Taoism is a philosophical belief that originated in China in 4th century BC. Tao means the “way” or “path” and refers to an effortless code of living that is in harmony with nature.
Feng Shui is a school of thought that is related to Taoism. It also subscribes to the fundamental belief in the interconnectedness of everything.
The ancient Taoists that developed the art of Feng Shui eventually decided to evolve the school. They expanded their scope to study the creation of environments and how they are in sync with the natural flow of energy (aka “chi”).
Feng Shui is complex and takes a lifetime to master. But you can borrow some of the more straightforward principles to design your home.
This guide introduces the basics of chi and considers “good chi” to be a conduit for health and happiness. The following 5 tips will help you channel good chi and create a sense of safety and serenity in your space.
It may seem easier to start with the most commonly used rooms. However, because you have a preference for these areas they are likely to be in better shape than the others.
In Feng Shui the home is a holistic space. Every area is connected to another and they all have an equal impact on your wellbeing.
Start with the areas that are in the worst shape as this will bring about the most immediate improvement in the quality of energy.
2. Clear the Clutter
Clutter has a strong adverse affect on your physical and psychological health. You stifle chi when you hoard objects or fail to thoroughly clean your space.
In fact, clutter doesn’t just block good energy but also leads to negative energy. That’s because it overwhelms your brain and makes it hard to focus. If you desire serenity and clarity start with decluttering and cleaning your home.
Lesson 4 of The Minimalist Challenge provides a plan for clearing clutter.
3. Consider the Layout
There are a few essential considerations for designing a Feng Shui home. One of them — the unobstructed flow of energy — can be checked by taking a tour of your home.
Start with the front door. Make sure it looks welcoming and isn’t blocked by clutter. It should also work (i.e. the lock, knob, and hinges should open easily). Think about it: if you can’t even enter your door easily what does that say about the rest of your home?
Now walk through the door and scan the front entry or hallway. If nothing else, the first thing you see when you walk inside your home should exude peacefulness. Make sure this space isn’t a dumping ground for shoes, coats, and bags. Here’s an example of a minimal and functional entryway.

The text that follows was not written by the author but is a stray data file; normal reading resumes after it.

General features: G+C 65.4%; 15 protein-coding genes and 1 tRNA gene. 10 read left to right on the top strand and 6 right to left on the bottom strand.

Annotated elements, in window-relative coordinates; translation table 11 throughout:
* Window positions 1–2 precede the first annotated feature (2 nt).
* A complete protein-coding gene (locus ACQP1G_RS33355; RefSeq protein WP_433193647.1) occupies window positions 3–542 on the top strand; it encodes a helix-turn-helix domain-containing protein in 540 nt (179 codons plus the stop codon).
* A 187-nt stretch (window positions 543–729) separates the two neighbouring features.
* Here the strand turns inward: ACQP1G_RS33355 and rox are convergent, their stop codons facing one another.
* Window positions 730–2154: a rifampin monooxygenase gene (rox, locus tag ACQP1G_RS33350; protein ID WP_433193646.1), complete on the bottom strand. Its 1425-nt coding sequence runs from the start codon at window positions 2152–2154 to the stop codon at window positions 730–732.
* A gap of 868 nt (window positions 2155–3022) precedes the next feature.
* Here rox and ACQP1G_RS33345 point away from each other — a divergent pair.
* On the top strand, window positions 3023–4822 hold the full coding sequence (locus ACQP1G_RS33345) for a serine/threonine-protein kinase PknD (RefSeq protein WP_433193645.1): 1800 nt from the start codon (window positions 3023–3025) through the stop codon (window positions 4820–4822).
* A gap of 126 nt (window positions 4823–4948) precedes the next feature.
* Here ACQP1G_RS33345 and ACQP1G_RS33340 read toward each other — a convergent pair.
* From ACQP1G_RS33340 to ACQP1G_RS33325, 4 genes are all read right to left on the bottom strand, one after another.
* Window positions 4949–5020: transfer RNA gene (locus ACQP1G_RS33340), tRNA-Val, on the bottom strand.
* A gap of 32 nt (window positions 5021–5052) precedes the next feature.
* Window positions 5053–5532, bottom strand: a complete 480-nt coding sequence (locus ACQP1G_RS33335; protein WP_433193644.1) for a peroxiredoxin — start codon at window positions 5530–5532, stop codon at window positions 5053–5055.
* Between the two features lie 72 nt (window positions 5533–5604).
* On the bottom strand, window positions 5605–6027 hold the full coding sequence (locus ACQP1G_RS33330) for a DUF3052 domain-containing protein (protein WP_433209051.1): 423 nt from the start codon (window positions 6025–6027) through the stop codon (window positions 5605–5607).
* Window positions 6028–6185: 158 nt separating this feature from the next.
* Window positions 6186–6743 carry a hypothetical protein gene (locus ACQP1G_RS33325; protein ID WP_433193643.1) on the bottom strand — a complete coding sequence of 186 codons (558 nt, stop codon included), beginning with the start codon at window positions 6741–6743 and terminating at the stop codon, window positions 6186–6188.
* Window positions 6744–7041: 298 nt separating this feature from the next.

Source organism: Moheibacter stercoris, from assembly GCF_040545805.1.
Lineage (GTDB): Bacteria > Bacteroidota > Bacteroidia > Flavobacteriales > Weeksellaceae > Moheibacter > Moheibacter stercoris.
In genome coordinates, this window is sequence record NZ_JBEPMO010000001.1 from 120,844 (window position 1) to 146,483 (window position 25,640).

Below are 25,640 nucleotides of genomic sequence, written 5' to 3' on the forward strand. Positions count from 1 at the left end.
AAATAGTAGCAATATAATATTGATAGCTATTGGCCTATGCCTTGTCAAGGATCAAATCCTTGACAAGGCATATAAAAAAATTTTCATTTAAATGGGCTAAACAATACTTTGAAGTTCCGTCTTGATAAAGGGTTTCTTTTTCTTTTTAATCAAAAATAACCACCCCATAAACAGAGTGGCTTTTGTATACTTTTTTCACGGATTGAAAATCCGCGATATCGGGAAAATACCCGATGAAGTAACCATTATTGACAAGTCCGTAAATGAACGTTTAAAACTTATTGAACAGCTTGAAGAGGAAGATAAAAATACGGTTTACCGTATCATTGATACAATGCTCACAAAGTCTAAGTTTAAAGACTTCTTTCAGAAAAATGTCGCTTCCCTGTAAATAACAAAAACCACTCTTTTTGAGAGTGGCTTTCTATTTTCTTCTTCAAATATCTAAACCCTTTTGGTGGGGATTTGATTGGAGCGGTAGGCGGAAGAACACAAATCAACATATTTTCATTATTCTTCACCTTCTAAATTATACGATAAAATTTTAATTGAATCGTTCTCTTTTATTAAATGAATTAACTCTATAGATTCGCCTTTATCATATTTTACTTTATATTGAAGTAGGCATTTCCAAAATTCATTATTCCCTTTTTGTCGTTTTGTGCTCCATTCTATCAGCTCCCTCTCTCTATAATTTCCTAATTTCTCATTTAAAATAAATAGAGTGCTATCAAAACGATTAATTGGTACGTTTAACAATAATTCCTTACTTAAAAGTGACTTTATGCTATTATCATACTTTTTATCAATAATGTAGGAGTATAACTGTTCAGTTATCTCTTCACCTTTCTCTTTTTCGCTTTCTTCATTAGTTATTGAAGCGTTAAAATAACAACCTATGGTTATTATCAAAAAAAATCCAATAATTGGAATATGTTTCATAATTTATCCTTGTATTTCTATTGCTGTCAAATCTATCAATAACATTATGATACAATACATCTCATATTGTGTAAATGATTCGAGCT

Lastly, walk through each room of the house and take notice of the furniture arrangement. Are the pieces too big for the room? Do they block doors, windows, or hallways? Have you awkwardly positioned them such that it’s hard to move about the room? If you can’t navigate your space then it’s a clear indication that energy isn’t circulating well.
4. Stop Energy Leaks
There are different forms of energy leaks in a home. For simplicity’s sake focus on obvious inefficiencies that you’ve ignored:
You want to avoid being in a space with a bunch of irksome issues that are continuously overlooked. Take time to identify and address broken items, bad design, and botched installations. Moreover, be conscious of your environmental footprint.
5. Add Tranquil Elements
Feng Shui is not just about what you must fix or remove, but also what you should incorporate into your space. Skip the wind chimes and lucky charms (unless you believe in them) and focus on ways to elevate your senses. For example via:
If possible, choose decor that is functional (or at least has high emotional value) and made of high-quality, non-toxic materials.
Out of respect for the school and its practitioners I must stress that there is much more to Feng Shui than these five tips. This is only a primer not the entire body of knowledge.
However, anyone can practice Feng Shui regardless of their personal or spiritual beliefs. Be mindful of how your space makes you feel and you’ll be happier and healthier. That positive state will permeate other areas of your life.
Originally published at ajaedmond.com